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Pavel Durov is no hero

Now on the run from the Russian govt., Russia's "Mark Zuckerberg" has been enabling anti-gay neo-Nazis for years.


Transgender health disparities studied

trans, transgender flag, gay news, Washington Blade

A new study compared methods of collecting and analyzing data to assess health disparities in a clinical sample of transgender individuals. (Washington Blade file photo by Michael Key)

NEW ROCHELLE, N.Y. — Transgender individuals are medically underserved and their health care needs incompletely understood in part because they represent a subpopulation whose health is rarely monitored by U.S. national surveillance systems, Health Canal reports.

To address these issues, a new study compared methods of collecting and analyzing data to assess health disparities in a clinical sample of transgender individuals, as reported in an article published in LGBT Health, a peer-reviewed journal from Mary Ann Liebert, Inc., publishers. The article is available free on the LGBT Health website. 

Sari Reisner and coauthors at the Harvard School of Public Health, Harvard Medical School/Massachusetts General Hospital, and Fenway Health in Boston, compared transgender and non-transgender patients on health measures such as substance abuse, HIV infection, lifetime suicide attempts and social stressors including violence and discrimination. They report their findings in the article “Transgender Health Disparities: Comparing Full Cohort and Nested Matched Pair Study Designs in a Community Health Center.”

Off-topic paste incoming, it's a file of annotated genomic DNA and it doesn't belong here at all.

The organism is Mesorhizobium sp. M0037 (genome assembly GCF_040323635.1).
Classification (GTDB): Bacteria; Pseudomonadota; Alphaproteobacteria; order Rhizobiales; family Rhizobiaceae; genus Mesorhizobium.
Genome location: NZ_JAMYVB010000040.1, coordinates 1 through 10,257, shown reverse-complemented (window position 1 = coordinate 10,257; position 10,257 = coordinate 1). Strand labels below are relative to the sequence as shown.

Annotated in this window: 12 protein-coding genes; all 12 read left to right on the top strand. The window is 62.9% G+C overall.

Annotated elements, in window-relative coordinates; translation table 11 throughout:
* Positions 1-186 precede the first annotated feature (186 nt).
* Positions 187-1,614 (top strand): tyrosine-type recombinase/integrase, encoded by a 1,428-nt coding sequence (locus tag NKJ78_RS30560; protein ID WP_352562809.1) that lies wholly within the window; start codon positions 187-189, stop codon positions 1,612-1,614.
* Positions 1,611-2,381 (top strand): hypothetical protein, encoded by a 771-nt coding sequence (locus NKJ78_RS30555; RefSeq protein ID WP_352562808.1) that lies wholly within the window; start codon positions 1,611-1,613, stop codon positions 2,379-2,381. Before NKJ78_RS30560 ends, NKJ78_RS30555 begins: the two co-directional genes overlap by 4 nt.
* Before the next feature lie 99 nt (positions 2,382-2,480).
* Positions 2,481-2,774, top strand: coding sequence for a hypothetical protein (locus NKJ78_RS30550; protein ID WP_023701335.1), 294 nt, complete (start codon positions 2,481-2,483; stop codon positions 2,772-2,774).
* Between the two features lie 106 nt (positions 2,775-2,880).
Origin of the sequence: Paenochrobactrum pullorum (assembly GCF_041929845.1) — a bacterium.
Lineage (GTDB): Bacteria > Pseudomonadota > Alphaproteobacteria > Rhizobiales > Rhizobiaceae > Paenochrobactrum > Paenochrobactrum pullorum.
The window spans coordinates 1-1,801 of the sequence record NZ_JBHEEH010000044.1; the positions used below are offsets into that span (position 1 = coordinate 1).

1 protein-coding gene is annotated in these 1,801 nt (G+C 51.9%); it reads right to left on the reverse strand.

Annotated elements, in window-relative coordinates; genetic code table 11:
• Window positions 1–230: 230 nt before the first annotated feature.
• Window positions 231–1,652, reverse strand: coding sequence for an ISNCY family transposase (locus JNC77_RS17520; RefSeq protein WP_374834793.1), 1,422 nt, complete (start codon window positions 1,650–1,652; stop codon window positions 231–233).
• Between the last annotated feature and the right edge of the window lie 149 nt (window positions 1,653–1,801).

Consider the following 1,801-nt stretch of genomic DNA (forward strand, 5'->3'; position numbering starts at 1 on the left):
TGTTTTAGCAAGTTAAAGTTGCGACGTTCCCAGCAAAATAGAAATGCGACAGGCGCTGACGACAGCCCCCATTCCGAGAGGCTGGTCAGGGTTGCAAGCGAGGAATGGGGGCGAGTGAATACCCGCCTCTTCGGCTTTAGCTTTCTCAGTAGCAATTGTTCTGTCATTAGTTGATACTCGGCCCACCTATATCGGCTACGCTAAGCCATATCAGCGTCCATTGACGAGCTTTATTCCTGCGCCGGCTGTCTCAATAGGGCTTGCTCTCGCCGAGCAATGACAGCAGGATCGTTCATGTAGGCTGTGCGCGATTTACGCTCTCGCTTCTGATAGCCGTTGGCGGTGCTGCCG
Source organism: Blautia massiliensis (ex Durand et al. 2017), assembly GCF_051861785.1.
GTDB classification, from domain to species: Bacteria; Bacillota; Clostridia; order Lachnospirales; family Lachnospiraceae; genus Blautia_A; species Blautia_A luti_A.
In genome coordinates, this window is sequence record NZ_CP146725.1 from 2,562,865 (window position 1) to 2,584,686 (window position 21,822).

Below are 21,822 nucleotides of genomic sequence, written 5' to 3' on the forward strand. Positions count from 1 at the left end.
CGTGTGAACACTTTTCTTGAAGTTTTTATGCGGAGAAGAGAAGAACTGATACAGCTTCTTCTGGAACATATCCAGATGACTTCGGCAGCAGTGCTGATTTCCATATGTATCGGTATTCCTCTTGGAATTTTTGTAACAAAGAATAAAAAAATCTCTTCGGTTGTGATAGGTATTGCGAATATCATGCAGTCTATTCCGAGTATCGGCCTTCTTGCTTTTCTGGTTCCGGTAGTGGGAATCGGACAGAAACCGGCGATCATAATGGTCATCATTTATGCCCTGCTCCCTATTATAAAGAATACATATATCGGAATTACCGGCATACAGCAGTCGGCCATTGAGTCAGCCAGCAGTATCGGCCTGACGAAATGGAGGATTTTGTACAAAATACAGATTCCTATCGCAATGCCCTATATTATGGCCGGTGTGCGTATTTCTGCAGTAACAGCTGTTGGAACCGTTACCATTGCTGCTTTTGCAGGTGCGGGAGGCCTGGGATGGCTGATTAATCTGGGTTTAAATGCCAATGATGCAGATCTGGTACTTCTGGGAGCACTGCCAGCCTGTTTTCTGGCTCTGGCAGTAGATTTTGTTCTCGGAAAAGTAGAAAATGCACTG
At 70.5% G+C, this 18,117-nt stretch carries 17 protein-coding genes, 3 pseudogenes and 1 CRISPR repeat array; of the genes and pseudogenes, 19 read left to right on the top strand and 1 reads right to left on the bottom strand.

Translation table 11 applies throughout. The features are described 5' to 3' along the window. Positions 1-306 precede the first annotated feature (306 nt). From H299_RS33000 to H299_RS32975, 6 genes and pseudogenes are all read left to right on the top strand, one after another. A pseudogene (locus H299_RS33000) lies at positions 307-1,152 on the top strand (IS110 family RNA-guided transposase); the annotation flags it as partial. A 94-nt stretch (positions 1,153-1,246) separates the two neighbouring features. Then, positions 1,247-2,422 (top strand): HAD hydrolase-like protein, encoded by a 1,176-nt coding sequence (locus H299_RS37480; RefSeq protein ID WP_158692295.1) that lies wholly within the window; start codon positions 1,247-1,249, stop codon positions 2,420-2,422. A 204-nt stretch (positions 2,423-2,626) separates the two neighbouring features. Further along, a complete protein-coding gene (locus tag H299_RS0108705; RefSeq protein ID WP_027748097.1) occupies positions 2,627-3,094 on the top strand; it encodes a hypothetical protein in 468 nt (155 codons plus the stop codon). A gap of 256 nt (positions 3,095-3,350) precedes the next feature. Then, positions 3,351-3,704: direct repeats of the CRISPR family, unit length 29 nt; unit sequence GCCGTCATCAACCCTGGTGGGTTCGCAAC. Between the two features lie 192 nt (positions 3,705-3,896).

“Clinic-based samples and patient-related data are under-utilized sources of information about transgender health, particularly in community-based, urban health centers that typically serve large numbers of transgender patients,” says Dr. William Byne of the Icahn School of Medicine at Mount Sinai in New York.


Despite advances, poverty persists for Baltimore’s LGBT residents

Baltimore Black Gay Pride, Carlton Smith, gay news, Washington Blade

Carlton Smith, executive director of Center for Black Equity-Baltimore. (Photo courtesy of Carlton Smith)

Courtney, a 20-year-old transgender woman from Maryland’s Eastern Shore, has been trying to get a job for more than a year but has been unable to do so because of her gender identity and expression.

She said during a recent interview that she has been able to work odd jobs and received some money from her parents. Courtney, who spoke on condition that her last name not be used, is working with Free State Legal Project, a Baltimore-based organization that advocates on behalf of low-income LGBT Marylanders, to legally change her name.

“I don’t have a job,” said Courtney. “I can’t afford to do it myself.”

Courtney is among the estimated 50,000 to 75,000 Marylanders who live in poverty, according to Free State Legal Project Executive Director Aaron Merki. LGBT rights advocates with whom the Blade has spoken indicate the problem is most acute in Baltimore.

The U.S. Census notes 23.4 percent of Baltimoreans lived below the poverty line between 2008-2012, compared to 9.4 percent of Marylanders during the same period.

A Williams Institute analysis of the 2000 Census notes LGBT people of color are more likely to live in poverty than their white counterparts.

The report notes black same-sex couples are “significantly more likely” to be poor than African-American married heterosexuals. The Williams Institute also found these couples are three times as likely to live in poverty than white same-sex couples.